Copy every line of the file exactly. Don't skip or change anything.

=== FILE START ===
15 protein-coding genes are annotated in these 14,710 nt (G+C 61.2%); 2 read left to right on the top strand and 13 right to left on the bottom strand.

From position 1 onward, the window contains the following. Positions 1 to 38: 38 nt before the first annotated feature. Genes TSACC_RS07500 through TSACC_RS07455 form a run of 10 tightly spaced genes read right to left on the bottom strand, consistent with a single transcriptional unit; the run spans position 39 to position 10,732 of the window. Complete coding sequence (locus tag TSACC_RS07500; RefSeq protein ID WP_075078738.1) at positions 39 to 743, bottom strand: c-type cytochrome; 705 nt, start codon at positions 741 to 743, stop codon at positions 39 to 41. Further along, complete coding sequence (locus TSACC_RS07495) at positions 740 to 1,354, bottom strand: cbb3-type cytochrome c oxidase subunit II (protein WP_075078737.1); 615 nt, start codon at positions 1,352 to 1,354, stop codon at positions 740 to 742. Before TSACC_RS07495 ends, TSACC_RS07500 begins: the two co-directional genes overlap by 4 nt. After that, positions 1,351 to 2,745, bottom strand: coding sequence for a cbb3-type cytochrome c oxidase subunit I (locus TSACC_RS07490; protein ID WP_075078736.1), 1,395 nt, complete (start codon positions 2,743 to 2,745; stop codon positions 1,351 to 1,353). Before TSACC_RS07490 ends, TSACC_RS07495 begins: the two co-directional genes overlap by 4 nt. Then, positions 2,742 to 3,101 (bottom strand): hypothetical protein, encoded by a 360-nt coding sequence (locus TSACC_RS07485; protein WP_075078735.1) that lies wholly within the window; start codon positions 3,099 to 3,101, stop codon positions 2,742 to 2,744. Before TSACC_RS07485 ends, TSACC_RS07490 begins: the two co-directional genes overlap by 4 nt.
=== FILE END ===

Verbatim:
15 protein-coding genes are annotated in these 14,710 nt (G+C 61.2%); 2 read left to right on the top strand and 13 right to left on the bottom strand.

From position 1 onward, the window contains the following. Positions 1 to 38: 38 nt before the first annotated feature. Genes TSACC_RS07500 through TSACC_RS07455 form a run of 10 tightly spaced genes read right to left on the bottom strand, consistent with a single transcriptional unit; the run spans position 39 to position 10,732 of the window. Complete coding sequence (locus tag TSACC_RS07500; RefSeq protein ID WP_075078738.1) at positions 39 to 743, bottom strand: c-type cytochrome; 705 nt, start codon at positions 741 to 743, stop codon at positions 39 to 41. Further along, complete coding sequence (locus TSACC_RS07495) at positions 740 to 1,354, bottom strand: cbb3-type cytochrome c oxidase subunit II (protein WP_075078737.1); 615 nt, start codon at positions 1,352 to 1,354, stop codon at positions 740 to 742. Before TSACC_RS07495 ends, TSACC_RS07500 begins: the two co-directional genes overlap by 4 nt. After that, positions 1,351 to 2,745, bottom strand: coding sequence for a cbb3-type cytochrome c oxidase subunit I (locus TSACC_RS07490; protein ID WP_075078736.1), 1,395 nt, complete (start codon positions 2,743 to 2,745; stop codon positions 1,351 to 1,353). Before TSACC_RS07490 ends, TSACC_RS07495 begins: the two co-directional genes overlap by 4 nt. Then, positions 2,742 to 3,101 (bottom strand): hypothetical protein, encoded by a 360-nt coding sequence (locus TSACC_RS07485; protein WP_075078735.1) that lies wholly within the window; start codon positions 3,099 to 3,101, stop codon positions 2,742 to 2,744. Before TSACC_RS07485 ends, TSACC_RS07490 begins: the two co-directional genes overlap by 4 nt.